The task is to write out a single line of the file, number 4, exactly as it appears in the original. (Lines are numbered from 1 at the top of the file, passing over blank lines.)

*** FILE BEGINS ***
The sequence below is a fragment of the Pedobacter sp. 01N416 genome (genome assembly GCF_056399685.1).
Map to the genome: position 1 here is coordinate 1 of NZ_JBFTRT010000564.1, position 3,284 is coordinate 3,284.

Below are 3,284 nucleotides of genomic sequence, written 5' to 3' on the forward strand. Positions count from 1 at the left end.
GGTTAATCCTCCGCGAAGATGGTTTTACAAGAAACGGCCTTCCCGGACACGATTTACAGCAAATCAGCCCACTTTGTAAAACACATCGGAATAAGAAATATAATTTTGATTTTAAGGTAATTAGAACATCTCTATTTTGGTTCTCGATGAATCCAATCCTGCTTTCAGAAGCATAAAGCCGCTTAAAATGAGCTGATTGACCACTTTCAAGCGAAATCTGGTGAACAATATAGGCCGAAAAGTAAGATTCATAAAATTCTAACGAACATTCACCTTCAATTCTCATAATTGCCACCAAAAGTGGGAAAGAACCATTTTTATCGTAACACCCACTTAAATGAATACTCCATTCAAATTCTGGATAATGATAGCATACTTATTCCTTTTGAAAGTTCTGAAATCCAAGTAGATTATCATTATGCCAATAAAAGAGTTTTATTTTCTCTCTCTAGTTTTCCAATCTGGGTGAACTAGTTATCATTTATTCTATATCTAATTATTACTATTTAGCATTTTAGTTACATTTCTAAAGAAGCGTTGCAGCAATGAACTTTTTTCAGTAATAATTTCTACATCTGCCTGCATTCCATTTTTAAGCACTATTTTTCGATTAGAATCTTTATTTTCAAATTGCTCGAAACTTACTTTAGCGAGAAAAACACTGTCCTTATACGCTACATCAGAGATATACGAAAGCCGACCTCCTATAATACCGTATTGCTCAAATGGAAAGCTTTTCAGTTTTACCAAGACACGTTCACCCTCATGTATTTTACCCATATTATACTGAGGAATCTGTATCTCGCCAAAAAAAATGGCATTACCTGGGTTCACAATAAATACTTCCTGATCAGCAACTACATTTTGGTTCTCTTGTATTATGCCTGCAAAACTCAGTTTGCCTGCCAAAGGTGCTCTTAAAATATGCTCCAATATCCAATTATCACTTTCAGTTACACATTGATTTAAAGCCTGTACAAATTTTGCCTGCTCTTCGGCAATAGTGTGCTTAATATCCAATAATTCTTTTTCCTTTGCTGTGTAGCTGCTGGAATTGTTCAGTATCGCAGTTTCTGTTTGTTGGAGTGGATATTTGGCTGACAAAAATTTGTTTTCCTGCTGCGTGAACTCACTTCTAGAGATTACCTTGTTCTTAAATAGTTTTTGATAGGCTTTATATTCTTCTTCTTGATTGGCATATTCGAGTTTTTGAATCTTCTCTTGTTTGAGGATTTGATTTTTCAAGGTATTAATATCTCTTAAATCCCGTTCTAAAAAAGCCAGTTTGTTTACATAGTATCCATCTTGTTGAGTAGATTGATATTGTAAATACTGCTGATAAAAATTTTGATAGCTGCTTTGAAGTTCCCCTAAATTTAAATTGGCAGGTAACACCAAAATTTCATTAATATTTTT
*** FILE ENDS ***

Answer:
GGTTAATCCTCCGCGAAGATGGTTTTACAAGAAACGGCCTTCCCGGACACGATTTACAGCAAATCAGCCCACTTTGTAAAACACATCGGAATAAGAAATATAATTTTGATTTTAAGGTAATTAGAACATCTCTATTTTGGTTCTCGATGAATCCAATCCTGCTTTCAGAAGCATAAAGCCGCTTAAAATGAGCTGATTGACCACTTTCAAGCGAAATCTGGTGAACAATATAGGCCGAAAAGTAAGATTCATAAAATTCTAACGAACATTCACCTTCAATTCTCATAATTGCCACCAAAAGTGGGAAAGAACCATTTTTATCGTAACACCCACTTAAATGAATACTCCATTCAAATTCTGGATAATGATAGCATACTTATTCCTTTTGAAAGTTCTGAAATCCAAGTAGATTATCATTATGCCAATAAAAGAGTTTTATTTTCTCTCTCTAGTTTTCCAATCTGGGTGAACTAGTTATCATTTATTCTATATCTAATTATTACTATTTAGCATTTTAGTTACATTTCTAAAGAAGCGTTGCAGCAATGAACTTTTTTCAGTAATAATTTCTACATCTGCCTGCATTCCATTTTTAAGCACTATTTTTCGATTAGAATCTTTATTTTCAAATTGCTCGAAACTTACTTTAGCGAGAAAAACACTGTCCTTATACGCTACATCAGAGATATACGAAAGCCGACCTCCTATAATACCGTATTGCTCAAATGGAAAGCTTTTCAGTTTTACCAAGACACGTTCACCCTCATGTATTTTACCCATATTATACTGAGGAATCTGTATCTCGCCAAAAAAAATGGCATTACCTGGGTTCACAATAAATACTTCCTGATCAGCAACTACATTTTGGTTCTCTTGTATTATGCCTGCAAAACTCAGTTTGCCTGCCAAAGGTGCTCTTAAAATATGCTCCAATATCCAATTATCACTTTCAGTTACACATTGATTTAAAGCCTGTACAAATTTTGCCTGCTCTTCGGCAATAGTGTGCTTAATATCCAATAATTCTTTTTCCTTTGCTGTGTAGCTGCTGGAATTGTTCAGTATCGCAGTTTCTGTTTGTTGGAGTGGATATTTGGCTGACAAAAATTTGTTTTCCTGCTGCGTGAACTCACTTCTAGAGATTACCTTGTTCTTAAATAGTTTTTGATAGGCTTTATATTCTTCTTCTTGATTGGCATATTCGAGTTTTTGAATCTTCTCTTGTTTGAGGATTTGATTTTTCAAGGTATTAATATCTCTTAAATCCCGTTCTAAAAAAGCCAGTTTGTTTACATAGTATCCATCTTGTTGAGTAGATTGATATTGTAAATACTGCTGATAAAAATTTTGATAGCTGCTTTGAAGTTCCCCTAAATTTAAATTGGCAGGTAACACCAAAATTTCATTAATATTTTT